Milford students L.A.-bound with award-winning invention
Two Milford 16-year-olds, Teresina Berni and Ethan Weed, are bringing their prize-winning design for the Wasteless Urban Composter to Los Angeles later this month for a chance to win a cash prize of $100,000.
The pair, along with fellow student leaders from their 28-person team at the Engineering and Science University Magnet School in New Haven, will be competing against the other first place winners from the three age divisions of this year’s Paradigm Challenge innovation competition.
Students aged 4 to 18 from 173 countries participated in the competition, which challenged students to come up with new ideas to reduce waste in homes, schools, communities and the world at large.
The Wasteless Urban Composter tied for first place in the 14-18 age group.
The team’s invention concept seeks to retrofit existing dumpsters with a revolutionary combination of shredding, tumbling, heating and filtration to create a composting solution ideal for urban environments. Their Wasteless system reduces emissions, speeds up the composting process, limits the risk of pest infestations, and runs entirely on solar power.
For the team members, what began as a challenge to develop an eco-friendly concept transformed into a practical solution to a real-world problem. “[It expanded] my knowledge on the interplay between environmental science and manufacturing,” said Teresina Berni, one of the Wasteless project’s student leaders. “The idea of saving the environment is cool, but it's how you actually do it that interests me and is what I learned from this project.”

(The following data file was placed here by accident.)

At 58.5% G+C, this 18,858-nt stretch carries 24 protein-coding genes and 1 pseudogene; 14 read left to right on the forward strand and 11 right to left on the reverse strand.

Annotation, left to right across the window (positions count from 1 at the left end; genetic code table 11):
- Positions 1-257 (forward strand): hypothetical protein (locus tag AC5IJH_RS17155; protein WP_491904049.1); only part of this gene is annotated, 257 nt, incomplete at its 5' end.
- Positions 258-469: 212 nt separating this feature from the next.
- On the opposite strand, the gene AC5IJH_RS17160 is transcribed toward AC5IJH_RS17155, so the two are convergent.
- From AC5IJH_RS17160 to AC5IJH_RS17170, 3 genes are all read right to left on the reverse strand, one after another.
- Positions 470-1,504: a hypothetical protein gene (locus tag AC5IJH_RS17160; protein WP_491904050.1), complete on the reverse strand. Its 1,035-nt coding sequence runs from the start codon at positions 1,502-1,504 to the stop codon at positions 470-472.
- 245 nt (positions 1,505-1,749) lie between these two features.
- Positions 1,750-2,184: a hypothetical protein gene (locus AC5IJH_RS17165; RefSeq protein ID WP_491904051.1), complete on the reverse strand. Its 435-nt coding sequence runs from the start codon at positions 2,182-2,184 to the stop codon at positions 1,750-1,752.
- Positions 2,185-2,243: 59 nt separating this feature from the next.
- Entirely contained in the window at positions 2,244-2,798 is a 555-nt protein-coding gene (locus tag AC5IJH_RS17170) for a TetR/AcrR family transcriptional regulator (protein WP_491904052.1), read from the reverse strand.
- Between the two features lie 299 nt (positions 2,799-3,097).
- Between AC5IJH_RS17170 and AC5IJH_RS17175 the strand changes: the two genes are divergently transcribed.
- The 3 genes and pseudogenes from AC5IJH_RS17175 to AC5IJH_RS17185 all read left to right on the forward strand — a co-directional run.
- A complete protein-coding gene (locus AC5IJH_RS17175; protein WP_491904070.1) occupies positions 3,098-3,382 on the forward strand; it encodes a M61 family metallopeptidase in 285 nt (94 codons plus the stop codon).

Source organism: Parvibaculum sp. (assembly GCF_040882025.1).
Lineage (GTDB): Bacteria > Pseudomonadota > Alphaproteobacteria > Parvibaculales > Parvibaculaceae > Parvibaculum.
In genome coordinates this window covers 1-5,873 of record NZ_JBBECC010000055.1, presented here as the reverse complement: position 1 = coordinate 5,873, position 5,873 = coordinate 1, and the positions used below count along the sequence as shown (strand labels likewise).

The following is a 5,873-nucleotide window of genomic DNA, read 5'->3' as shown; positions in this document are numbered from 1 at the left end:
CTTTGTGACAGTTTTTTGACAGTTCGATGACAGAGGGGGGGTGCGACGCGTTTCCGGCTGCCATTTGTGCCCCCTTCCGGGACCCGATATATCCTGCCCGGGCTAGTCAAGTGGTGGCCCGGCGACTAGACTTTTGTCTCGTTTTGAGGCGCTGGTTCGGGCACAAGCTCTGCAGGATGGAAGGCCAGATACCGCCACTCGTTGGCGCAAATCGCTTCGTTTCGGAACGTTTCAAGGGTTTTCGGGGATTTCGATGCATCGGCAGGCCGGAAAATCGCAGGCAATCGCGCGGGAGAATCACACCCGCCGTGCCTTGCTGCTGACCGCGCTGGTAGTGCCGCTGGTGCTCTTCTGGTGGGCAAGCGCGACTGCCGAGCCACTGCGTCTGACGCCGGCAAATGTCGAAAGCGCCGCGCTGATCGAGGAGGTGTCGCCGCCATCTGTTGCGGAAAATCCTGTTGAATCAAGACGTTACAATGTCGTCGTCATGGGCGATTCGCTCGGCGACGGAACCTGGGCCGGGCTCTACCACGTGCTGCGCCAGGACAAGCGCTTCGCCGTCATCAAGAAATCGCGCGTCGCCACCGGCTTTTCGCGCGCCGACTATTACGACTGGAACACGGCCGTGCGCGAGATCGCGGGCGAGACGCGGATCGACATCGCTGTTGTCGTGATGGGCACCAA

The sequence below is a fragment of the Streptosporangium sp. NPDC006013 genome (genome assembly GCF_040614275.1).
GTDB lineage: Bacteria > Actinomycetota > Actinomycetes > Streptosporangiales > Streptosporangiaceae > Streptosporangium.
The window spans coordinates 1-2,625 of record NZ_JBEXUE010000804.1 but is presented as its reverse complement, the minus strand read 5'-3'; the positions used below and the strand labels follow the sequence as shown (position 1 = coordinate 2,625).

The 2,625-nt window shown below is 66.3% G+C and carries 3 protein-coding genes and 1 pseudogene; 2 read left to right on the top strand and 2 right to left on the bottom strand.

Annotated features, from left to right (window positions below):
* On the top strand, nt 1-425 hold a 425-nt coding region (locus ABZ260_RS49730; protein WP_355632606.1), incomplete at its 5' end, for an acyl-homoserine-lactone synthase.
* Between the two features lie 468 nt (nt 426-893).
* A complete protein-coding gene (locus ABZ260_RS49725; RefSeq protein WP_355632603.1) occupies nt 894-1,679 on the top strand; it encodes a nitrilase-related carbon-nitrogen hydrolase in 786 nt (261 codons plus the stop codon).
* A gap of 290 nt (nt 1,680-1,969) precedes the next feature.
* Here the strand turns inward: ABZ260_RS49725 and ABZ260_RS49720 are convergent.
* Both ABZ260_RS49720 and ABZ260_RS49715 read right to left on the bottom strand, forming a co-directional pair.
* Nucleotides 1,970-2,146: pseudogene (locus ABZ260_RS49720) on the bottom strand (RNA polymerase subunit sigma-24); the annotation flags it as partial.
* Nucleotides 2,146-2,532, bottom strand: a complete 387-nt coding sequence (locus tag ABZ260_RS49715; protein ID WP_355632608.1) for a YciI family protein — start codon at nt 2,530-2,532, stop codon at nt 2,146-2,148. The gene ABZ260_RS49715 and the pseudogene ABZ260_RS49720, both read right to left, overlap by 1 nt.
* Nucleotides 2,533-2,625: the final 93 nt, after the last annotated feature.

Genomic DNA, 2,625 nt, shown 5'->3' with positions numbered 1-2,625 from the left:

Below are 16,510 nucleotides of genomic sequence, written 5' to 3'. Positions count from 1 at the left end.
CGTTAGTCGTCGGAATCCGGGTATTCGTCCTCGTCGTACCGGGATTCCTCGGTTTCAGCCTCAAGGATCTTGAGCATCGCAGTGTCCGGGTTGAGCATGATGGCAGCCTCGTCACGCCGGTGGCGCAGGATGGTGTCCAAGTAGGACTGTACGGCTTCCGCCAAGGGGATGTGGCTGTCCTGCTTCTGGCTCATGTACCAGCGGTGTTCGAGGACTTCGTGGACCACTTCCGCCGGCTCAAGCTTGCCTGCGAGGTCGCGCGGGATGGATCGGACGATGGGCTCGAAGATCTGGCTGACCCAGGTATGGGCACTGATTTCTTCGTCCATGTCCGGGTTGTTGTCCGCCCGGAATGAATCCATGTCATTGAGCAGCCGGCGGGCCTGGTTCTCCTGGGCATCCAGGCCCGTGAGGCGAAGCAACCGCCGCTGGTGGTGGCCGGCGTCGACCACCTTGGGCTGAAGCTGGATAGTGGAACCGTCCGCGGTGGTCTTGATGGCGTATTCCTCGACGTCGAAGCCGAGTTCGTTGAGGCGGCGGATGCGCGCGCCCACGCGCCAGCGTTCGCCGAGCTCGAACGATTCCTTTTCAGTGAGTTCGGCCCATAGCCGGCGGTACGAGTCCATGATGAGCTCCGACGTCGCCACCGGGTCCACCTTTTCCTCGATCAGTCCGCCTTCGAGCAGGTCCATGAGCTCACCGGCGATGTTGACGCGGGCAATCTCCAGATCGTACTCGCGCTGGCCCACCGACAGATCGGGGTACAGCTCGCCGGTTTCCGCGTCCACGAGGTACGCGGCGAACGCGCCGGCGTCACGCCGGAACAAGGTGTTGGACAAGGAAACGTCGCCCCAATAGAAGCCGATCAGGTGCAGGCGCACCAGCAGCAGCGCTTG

The Wasteless team already has calculated their startup costs for a prototype unit they hope will ignite the production and distribution of their composter in cities across the country.
“These students took this project very, very seriously,” explained their teacher, Leon Tynes, recalling that that their meeting room “often looked like a board room.”
Each year, The Paradigm Challenge offers $250,000 in prizes to the top 100 Finalists and their teachers. The winning entries this year tackled waste reduction from different angles, including inventions, scientific research, mobile apps, service projects, websites and children's books. The 100 finalists are posted on Project Paradigm's website, http://www.projectparadigm.org, for public voting.
The next Paradigm Challenge will ask students to generate new ideas to improve personal health through wellness and healing and will officially launch on Aug. 1. The entry deadline is May 1, 2018.